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Impact of integrated positron emission tomography and computed tomography on staging and management of gallbladder cancer and cholangiocarcinoma


Petrowsky, Henrik; Wildbrett, Peer; Husarik, Daniela B; Hany, Thomas F; Tam, Simona; Jochum, Wolfram; Clavien, Pierre-Alain (2006). Impact of integrated positron emission tomography and computed tomography on staging and management of gallbladder cancer and cholangiocarcinoma. Journal of Hepatology, 45(1):43-50.

Abstract

BACKGROUND/AIMS: (1) To evaluate the diagnostic value of integrated positron emission and computed tomography (PET/CT) in comparison with contrast-enhanced CT (ceCT) to detect biliary tract tumors and associated distant and regional lymph node metastases and (2) to evaluate the impact of PET/CT on therapy management.
METHODS: From January 2001 to March 2005, each patient who was treated for a malignancy of the biliary tract underwent PET/CT examination in addition to the standard work-up imaging. Data were prospectively collected and analyzed in comparison with ceCT.
RESULTS: Sixty-one patients with malignancies of the biliary tract were included into the study. Diagnosis was proven in all patients either by histology or cytology. PET/CT detected all gallbladder cancers (n=14). PET/CT and ceCT provided a comparable accuracy for the primary intra- (n=14) and extra-hepatic cholangiocarcinomas (n=33). All distant metastases (12/12) were detected by PET/CT, but only 3/12 by ceCT (p<0.001). Regional lymph node metastases were detected by PET/CT and ceCT in only 12% vs. 24%. PET/CT findings resulted in a change of management in 17% of patients deemed resectable after standard work-up.
CONCLUSIONS: PET/CT is particularly valuable in detecting unsuspected distant metastases which are not diagnosed by standard imaging. Thus, PET/CT staging has an important impact on selection of adequate therapy.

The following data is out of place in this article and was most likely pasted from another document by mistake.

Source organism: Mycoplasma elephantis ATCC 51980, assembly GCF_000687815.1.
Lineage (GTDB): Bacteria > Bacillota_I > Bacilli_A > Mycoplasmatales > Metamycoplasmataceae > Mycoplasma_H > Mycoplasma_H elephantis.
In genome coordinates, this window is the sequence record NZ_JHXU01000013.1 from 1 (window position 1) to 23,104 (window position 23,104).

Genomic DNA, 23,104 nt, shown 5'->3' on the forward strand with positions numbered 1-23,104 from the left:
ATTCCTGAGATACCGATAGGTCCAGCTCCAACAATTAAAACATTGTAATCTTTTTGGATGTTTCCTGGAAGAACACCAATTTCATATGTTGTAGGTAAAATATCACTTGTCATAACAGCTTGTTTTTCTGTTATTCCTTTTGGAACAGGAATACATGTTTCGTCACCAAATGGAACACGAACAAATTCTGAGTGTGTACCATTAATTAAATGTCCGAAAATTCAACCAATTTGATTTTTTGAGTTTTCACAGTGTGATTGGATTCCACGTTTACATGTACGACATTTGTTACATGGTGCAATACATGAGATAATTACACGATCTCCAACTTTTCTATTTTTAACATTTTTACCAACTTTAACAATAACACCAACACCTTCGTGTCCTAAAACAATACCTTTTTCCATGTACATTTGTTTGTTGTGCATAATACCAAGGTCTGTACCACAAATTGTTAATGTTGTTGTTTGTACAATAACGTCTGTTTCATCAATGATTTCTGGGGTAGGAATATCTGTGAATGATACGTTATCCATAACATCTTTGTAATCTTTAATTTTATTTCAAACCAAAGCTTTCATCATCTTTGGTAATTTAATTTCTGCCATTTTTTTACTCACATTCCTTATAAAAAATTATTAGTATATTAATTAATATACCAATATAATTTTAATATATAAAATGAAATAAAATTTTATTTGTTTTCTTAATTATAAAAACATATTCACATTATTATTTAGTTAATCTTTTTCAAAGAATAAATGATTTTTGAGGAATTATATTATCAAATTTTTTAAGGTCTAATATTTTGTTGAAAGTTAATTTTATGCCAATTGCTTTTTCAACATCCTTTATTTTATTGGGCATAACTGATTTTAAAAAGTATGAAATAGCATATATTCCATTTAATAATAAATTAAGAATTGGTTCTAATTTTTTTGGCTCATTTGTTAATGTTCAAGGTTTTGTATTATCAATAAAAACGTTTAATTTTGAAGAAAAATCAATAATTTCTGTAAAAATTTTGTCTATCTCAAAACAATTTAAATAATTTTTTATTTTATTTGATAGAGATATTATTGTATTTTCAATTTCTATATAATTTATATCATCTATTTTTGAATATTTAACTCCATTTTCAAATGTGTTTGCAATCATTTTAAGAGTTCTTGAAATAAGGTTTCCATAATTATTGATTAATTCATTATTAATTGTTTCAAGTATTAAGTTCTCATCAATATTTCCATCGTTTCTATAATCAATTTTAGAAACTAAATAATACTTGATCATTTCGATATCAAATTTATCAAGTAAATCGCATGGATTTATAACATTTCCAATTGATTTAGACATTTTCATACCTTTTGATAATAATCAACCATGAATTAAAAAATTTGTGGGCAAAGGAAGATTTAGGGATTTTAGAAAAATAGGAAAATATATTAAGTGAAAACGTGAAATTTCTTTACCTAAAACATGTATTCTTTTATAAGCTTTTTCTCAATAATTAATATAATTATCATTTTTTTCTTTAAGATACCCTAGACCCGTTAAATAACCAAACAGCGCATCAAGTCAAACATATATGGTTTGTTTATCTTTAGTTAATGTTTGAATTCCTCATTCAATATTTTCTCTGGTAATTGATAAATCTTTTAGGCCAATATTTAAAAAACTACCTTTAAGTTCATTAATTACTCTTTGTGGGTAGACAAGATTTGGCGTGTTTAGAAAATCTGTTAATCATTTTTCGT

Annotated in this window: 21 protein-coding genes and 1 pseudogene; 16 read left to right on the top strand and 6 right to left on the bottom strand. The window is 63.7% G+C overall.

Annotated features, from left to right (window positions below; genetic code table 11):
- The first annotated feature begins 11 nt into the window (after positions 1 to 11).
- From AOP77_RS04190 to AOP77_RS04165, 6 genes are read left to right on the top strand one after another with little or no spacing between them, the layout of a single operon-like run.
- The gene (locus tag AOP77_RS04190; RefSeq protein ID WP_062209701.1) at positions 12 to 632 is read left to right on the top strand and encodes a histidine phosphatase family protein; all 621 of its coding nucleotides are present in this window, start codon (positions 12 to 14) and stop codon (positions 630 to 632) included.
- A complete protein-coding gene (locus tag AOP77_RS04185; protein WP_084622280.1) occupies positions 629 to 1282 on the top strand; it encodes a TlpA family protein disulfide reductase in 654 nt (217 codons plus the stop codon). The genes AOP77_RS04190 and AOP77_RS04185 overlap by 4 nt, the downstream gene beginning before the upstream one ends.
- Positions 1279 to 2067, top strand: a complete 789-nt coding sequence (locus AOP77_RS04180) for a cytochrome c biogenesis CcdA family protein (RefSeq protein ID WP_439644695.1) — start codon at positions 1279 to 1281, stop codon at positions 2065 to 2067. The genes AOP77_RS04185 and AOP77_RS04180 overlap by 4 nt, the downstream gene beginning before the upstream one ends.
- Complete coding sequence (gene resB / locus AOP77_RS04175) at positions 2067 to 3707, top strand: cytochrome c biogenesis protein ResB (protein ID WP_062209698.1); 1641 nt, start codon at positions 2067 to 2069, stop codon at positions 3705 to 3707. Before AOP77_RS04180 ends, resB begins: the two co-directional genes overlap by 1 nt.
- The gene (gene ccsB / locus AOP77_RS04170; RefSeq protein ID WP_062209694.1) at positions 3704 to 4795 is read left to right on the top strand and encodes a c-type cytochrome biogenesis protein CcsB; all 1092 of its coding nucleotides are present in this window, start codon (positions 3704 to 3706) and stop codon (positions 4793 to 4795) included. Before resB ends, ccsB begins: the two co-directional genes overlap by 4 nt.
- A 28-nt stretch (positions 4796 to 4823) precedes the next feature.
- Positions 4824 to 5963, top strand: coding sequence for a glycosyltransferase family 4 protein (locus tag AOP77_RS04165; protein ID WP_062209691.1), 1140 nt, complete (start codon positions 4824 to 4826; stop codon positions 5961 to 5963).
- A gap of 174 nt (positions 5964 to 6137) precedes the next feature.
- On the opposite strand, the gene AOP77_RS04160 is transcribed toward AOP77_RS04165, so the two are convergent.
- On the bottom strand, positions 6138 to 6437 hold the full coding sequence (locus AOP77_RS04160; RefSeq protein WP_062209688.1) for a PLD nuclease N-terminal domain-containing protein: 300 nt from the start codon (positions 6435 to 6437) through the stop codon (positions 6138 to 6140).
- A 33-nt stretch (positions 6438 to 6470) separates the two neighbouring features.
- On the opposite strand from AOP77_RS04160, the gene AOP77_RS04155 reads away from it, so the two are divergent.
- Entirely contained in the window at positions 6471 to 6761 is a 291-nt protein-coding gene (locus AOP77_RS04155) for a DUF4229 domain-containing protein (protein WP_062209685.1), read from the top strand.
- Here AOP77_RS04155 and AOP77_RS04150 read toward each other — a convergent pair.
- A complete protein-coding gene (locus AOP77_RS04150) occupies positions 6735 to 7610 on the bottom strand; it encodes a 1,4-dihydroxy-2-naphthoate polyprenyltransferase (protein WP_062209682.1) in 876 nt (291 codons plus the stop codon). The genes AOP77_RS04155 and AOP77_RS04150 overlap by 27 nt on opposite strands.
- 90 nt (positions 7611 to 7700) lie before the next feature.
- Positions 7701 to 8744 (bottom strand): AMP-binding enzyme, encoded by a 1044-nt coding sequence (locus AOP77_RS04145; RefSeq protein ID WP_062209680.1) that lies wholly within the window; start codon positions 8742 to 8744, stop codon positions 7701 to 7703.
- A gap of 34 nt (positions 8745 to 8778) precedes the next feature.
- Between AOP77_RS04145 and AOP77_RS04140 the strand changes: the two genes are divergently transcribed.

Abstract

BACKGROUND/AIMS: (1) To evaluate the diagnostic value of integrated positron emission and computed tomography (PET/CT) in comparison with contrast-enhanced CT (ceCT) to detect biliary tract tumors and associated distant and regional lymph node metastases and (2) to evaluate the impact of PET/CT on therapy management.
METHODS: From January 2001 to March 2005, each patient who was treated for a malignancy of the biliary tract underwent PET/CT examination in addition to the standard work-up imaging. Data were prospectively collected and analyzed in comparison with ceCT.
RESULTS: Sixty-one patients with malignancies of the biliary tract were included into the study. Diagnosis was proven in all patients either by histology or cytology. PET/CT detected all gallbladder cancers (n=14). PET/CT and ceCT provided a comparable accuracy for the primary intra- (n=14) and extra-hepatic cholangiocarcinomas (n=33). All distant metastases (12/12) were detected by PET/CT, but only 3/12 by ceCT (p<0.001). Regional lymph node metastases were detected by PET/CT and ceCT in only 12% vs. 24%. PET/CT findings resulted in a change of management in 17% of patients deemed resectable after standard work-up.
CONCLUSIONS: PET/CT is particularly valuable in detecting unsuspected distant metastases which are not diagnosed by standard imaging. Thus, PET/CT staging has an important impact on selection of adequate therapy.

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Additional indexing

Item Type:Journal Article, refereed, original work
Communities & Collections:04 Faculty of Medicine > University Hospital Zurich > Institute of Pathology and Molecular Pathology
Dewey Decimal Classification:610 Medicine & health
Language:English
Date:July 2006
Deposited On:21 Jul 2015 10:54
Last Modified:05 Apr 2016 19:19
Publisher:Elsevier
ISSN:0168-8278
Publisher DOI:https://doi.org/10.1016/j.jhep.2006.03.009
PubMed ID:16690156

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